As a result, the Government is at a major disadvantage when trying to fulfil its Convention duties to protect, prevent and punish. In 2017, this lack of a formal mechanism, whether grounded in law or policy, was criticised by the Foreign Affairs Select Committee report on the situation in Rakhine. The report stated:
“We are seriously concerned to find that the FCO has not undertaken its own analysis of the situation, nor committed its own expert team to gather evidence. The Minister said that its effort was focused on addressing the humanitarian situation, but it is unclear why humanitarian support and legal analysis cannot go hand-in-hand”.
Like a broken record the UK Government will then endlessly repeat that genocide determination is not crucial but that actions to address mass atrocities are. However, the question is then, how can we address mass atrocities without fully understanding their nature.
Its reliance on international judicial systems is flawed because parties to the genocide convention are the duty bearers under the genocide convention, not the international judicial systems.
Parties to the genocide convention, such as the United Kingdom, must act to ensure that the determination is made by a competent body in accordance with the law and policy in the state and decisive steps follow that fulfil the state’s obligations under the genocide convention to prevent and punish.
Furthermore, in the case of the Daesh atrocities in Syria and Iraq – which I visited a few months ago – and the Burmese military atrocities in Burma – which I have also seen first-hand in the Karen State – , there are no international judicial systems that can make the determination of genocide without the agreement of countries often complicit in the genocide or allies of that country. Think of China and its veto in the Security Council, but there are others too.
Establishing such mechanisms would take years and even more years before a formal determination of genocide is actually made. And the cynic in me knows that this often suits some officials in Whitehall who would rather sit on their hands.
Over the recent years, because of these failures in the way in which the Government has failed to address such mass atrocities as genocide, I have been working on several legislative initiatives to address the situation.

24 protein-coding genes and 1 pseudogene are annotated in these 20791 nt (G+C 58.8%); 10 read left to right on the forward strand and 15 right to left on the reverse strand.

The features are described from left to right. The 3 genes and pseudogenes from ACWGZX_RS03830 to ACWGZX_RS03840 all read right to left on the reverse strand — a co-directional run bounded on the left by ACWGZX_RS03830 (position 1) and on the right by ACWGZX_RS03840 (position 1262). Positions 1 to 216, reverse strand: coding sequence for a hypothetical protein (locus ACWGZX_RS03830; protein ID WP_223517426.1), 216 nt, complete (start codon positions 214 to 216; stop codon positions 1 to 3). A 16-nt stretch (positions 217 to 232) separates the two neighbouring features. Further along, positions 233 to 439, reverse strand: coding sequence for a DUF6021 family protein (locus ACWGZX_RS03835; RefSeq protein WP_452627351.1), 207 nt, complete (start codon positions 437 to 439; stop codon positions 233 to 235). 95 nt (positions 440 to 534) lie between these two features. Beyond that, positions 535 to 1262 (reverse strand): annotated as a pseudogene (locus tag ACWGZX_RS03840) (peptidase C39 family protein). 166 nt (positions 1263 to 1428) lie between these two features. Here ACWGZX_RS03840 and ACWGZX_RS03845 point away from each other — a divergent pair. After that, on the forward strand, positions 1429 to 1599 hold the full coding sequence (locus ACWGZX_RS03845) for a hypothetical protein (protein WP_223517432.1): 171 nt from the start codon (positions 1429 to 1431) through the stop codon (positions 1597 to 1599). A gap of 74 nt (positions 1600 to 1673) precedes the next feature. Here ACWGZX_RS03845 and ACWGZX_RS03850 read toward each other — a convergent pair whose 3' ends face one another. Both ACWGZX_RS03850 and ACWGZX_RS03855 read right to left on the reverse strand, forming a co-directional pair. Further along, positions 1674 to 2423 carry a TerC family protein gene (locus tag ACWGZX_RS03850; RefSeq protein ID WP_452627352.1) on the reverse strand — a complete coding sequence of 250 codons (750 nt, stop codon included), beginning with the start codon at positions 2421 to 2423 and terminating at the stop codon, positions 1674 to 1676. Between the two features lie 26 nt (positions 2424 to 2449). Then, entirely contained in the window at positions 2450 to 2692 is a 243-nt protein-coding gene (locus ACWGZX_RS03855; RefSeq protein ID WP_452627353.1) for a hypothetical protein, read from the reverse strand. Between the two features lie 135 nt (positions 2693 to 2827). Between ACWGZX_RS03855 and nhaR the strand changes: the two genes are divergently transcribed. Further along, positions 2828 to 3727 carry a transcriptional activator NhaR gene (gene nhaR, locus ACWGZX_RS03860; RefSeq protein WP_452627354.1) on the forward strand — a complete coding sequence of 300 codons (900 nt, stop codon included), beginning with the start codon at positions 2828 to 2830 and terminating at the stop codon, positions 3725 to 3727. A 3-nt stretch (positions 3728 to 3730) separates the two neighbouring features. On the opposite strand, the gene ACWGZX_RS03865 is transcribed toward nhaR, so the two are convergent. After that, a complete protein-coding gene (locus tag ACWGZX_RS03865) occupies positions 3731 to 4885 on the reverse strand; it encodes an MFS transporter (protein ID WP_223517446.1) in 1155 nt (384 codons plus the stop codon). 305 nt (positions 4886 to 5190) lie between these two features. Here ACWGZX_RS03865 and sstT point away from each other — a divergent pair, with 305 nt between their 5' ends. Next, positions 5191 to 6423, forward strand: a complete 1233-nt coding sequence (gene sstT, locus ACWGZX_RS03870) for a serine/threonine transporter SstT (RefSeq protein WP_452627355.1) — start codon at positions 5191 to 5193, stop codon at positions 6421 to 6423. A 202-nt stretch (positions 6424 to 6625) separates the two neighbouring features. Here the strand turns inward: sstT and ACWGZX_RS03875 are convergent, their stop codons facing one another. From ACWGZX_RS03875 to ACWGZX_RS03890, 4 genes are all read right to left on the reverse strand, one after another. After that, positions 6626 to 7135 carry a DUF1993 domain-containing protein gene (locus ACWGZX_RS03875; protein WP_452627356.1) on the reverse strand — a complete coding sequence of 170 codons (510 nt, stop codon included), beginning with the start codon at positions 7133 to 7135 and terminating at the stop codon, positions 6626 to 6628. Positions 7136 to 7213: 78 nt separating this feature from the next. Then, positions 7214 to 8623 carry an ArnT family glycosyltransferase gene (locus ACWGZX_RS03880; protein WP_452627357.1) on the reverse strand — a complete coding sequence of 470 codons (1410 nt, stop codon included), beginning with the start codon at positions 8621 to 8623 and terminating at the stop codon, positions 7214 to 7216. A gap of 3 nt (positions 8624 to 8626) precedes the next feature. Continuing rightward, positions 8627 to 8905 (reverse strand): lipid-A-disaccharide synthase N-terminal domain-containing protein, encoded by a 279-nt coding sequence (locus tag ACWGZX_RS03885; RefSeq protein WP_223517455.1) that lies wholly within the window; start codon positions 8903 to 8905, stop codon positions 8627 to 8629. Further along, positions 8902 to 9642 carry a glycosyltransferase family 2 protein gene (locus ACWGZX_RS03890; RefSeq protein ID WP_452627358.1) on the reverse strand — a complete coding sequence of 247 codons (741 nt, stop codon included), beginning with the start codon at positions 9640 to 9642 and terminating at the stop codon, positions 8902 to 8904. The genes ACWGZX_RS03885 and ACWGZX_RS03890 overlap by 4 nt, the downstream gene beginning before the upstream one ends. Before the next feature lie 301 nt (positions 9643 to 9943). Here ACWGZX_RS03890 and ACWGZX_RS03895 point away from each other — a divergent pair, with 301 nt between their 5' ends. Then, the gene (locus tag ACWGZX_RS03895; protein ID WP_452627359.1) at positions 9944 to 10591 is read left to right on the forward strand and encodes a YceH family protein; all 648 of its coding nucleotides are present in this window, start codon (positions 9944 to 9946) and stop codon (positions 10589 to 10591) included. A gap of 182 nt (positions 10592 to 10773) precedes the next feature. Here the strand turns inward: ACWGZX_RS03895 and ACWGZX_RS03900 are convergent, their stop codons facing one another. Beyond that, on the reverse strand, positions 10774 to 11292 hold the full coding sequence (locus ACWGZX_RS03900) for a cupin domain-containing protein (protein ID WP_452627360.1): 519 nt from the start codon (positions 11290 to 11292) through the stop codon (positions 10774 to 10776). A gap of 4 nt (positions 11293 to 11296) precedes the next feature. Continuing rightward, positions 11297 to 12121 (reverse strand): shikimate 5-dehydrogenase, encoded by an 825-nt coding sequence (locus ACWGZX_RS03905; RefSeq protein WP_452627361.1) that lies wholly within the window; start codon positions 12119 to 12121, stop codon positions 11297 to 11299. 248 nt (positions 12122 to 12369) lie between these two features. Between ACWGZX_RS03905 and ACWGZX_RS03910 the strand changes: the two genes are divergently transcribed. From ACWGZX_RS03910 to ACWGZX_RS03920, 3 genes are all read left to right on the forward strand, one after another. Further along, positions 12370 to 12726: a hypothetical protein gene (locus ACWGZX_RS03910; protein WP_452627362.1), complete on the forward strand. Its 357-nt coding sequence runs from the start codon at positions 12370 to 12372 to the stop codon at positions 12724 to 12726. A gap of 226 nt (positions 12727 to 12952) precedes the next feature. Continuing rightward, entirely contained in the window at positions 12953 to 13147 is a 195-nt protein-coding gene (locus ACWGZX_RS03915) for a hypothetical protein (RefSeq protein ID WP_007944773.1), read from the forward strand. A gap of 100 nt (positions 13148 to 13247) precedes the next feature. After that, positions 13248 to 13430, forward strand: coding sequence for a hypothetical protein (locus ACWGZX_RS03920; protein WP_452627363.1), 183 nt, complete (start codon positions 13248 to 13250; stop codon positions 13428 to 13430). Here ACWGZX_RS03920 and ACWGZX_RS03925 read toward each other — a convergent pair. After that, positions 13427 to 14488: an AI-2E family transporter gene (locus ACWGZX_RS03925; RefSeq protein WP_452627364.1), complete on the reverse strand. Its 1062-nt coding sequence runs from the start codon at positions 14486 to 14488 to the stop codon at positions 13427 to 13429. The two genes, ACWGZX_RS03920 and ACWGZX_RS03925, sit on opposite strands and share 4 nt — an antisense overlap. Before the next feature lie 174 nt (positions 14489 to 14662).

Among others, my proposed Genocide Determination Bill would invest the High Court of England and Wales—not politicians or officials —with the power to make a preliminary finding on cases of alleged genocide and subsequently refer such findings to the International Criminal Court or a special tribunal.
The proposal responds to the argument of the Government that the determination of genocide should be made by a competent court—the competent court here is the High Court, not an international court—and recognises that under the genocide convention it is the duty of the state, not international institutions, to act.
Most recently, I tabled an amendment to the Trade Bill mirroring the Genocide Determination Bill and proposing a mechanism for the interim determination to prevent Her Majesty’s Government to become complicit in such atrocities by doing business with states standing accused of genocide. It will come back to the floor of the House next month.
Currently, the most obvious global contenders for predetermination are China and Myanmar for their crimes against Uighur and Rohingya Muslims.
However, if state collaboration in countries such as Syria and Iraq against ethnic or religious minorities, such as the Yazidis, were proven, they too could fall within the terms of the amendment. Nevertheless, we should be clear: the threshold is exacting, and the amendment will not stop any trade with any country until the High Court has made a preliminary determination that there is a prima facie case of genocide, with the Government able to deploy a contradictor in the court.
As a signatory to the convention, we are required to prevent genocide, to protect those affected by genocide and to punish those responsible. However, if no judicial authority declares a genocide to be underway, we are not obliged to act—hence the vicious circle.
We need to do better. But this will not happen if we continue to ignore the elephant in the room – the lack of a mechanism to move from reports of genocide to doing something about it.
Prevention of such atrocities as genocide is not a matter of a chance. We need to monitor the early warning signs – I think of Nigeria and Mozambique – analyse then and make the interim determinations reflective of the nature of the atrocities, and then act. I will never forget my visits to Iraq, Darfur, Rwanda, South Sudan, North Korea, Burma Tibet and Western China – and what I saw and heard in those places should remind us all how quickly and how easily the words “never again” can sound like hollow rhetoric and a meaningless empty slogan.
2019 ministerial with Ambassador Sam Brownback and former Congressman Frank Wolf